Graduation Year

Spring 2013

Document Type

Campus Only Senior Thesis

Degree Name

Bachelor of Arts

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Rights Information

© 2013 Hannah C. Whittemore

Abstract

This thesis discusses the evolution of the role of the pharmacist in U.S. health care delivery from its early origins to modern day practice. Public policy, education and licensing requirements, and technological advances have substantially shaped the role of the pharmacist and what health care services they provide. Where pharmacists once provided direct patient care when formal modes of pharmacist professionalization did not exist, post-WWII mass production of pharmaceuticals confined pharmacists to dispensing and distribution duties that did not fully utilize their drug knowledge. Consequently, pharmacy educators and leaders have pushed pharmacy practice into an era of “pharmaceutical care,” emphasizing direct patient care activities and the employment of pharmacists’ drug expertise. Pharmacists today have moved back into clinical roles, participating in patient care activities alongside other health care professionals—sometimes even providing primary care services. Due to the U.S.’s growing dependence of prescription drugs and the American public’s continuous demands for high quality care, greater access to health care services, and containment of health care costs, pharmacists will likely acquire greater responsibilities in direct patient care.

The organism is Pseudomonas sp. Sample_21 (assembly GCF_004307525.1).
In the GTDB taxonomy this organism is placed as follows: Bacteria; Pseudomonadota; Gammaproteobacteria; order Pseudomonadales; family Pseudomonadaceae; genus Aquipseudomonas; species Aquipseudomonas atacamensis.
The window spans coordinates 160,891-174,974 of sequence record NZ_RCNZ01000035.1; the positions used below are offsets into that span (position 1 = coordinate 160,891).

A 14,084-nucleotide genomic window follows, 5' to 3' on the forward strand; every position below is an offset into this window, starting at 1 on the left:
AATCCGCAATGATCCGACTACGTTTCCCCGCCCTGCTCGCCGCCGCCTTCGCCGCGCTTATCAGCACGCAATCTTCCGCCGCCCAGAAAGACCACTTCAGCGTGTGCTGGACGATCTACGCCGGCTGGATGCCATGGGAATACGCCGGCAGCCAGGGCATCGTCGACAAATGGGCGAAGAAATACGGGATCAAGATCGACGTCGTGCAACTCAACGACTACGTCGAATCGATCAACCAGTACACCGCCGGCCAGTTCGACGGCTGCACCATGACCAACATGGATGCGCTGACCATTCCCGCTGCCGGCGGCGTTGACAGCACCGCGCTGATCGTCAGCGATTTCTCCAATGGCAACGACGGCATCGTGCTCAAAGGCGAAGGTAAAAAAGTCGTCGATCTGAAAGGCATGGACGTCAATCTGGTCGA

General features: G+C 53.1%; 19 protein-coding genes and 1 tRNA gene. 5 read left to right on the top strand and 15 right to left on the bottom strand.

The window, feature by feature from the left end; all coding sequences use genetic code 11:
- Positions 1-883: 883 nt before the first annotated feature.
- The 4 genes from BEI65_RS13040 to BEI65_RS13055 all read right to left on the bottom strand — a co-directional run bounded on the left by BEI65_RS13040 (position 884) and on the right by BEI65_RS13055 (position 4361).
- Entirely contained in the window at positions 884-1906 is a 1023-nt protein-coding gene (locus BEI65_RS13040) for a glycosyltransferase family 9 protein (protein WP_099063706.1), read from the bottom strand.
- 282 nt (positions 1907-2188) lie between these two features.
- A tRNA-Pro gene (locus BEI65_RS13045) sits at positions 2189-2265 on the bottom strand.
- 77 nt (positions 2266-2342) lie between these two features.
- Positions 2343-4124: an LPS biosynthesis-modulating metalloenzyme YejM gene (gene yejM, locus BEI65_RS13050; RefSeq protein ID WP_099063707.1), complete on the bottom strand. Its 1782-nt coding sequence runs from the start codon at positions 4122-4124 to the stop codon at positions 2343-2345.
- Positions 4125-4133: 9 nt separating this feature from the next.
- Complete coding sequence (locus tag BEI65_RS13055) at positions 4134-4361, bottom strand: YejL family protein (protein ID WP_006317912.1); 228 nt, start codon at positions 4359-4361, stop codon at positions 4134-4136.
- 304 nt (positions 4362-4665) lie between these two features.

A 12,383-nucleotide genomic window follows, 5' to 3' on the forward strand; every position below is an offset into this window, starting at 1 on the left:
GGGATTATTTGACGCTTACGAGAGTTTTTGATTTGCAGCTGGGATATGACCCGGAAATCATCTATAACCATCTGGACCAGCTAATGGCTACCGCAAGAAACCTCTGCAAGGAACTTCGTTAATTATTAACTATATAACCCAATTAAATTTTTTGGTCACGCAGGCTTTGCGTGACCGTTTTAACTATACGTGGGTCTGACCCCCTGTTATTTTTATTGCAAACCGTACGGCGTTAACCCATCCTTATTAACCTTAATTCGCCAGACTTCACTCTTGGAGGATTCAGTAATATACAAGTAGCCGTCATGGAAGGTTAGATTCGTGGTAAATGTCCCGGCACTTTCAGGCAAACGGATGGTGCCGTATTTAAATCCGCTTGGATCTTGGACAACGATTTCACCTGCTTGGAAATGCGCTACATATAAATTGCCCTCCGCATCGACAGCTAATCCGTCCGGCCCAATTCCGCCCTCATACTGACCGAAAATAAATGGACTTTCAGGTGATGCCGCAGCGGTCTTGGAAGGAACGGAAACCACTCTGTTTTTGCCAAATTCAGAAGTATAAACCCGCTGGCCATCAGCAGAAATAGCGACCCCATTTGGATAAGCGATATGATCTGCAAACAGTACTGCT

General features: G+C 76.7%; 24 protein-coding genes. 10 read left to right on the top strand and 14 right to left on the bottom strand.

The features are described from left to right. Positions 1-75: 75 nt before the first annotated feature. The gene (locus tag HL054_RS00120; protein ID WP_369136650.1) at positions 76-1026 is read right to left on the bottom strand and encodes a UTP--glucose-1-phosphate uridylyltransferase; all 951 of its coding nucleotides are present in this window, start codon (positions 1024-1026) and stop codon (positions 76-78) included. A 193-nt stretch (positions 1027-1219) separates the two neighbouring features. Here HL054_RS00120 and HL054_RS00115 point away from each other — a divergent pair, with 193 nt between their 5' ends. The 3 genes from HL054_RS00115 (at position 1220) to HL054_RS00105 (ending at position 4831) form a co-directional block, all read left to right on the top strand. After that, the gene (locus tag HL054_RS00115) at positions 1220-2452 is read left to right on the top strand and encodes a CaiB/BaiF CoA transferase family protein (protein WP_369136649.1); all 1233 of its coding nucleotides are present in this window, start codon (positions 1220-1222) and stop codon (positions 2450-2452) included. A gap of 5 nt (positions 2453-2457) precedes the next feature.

This thesis is restricted to the Claremont Colleges current faculty, students, and staff. It is not available for interlibrary loan. Please send a request for access through Contact Us.

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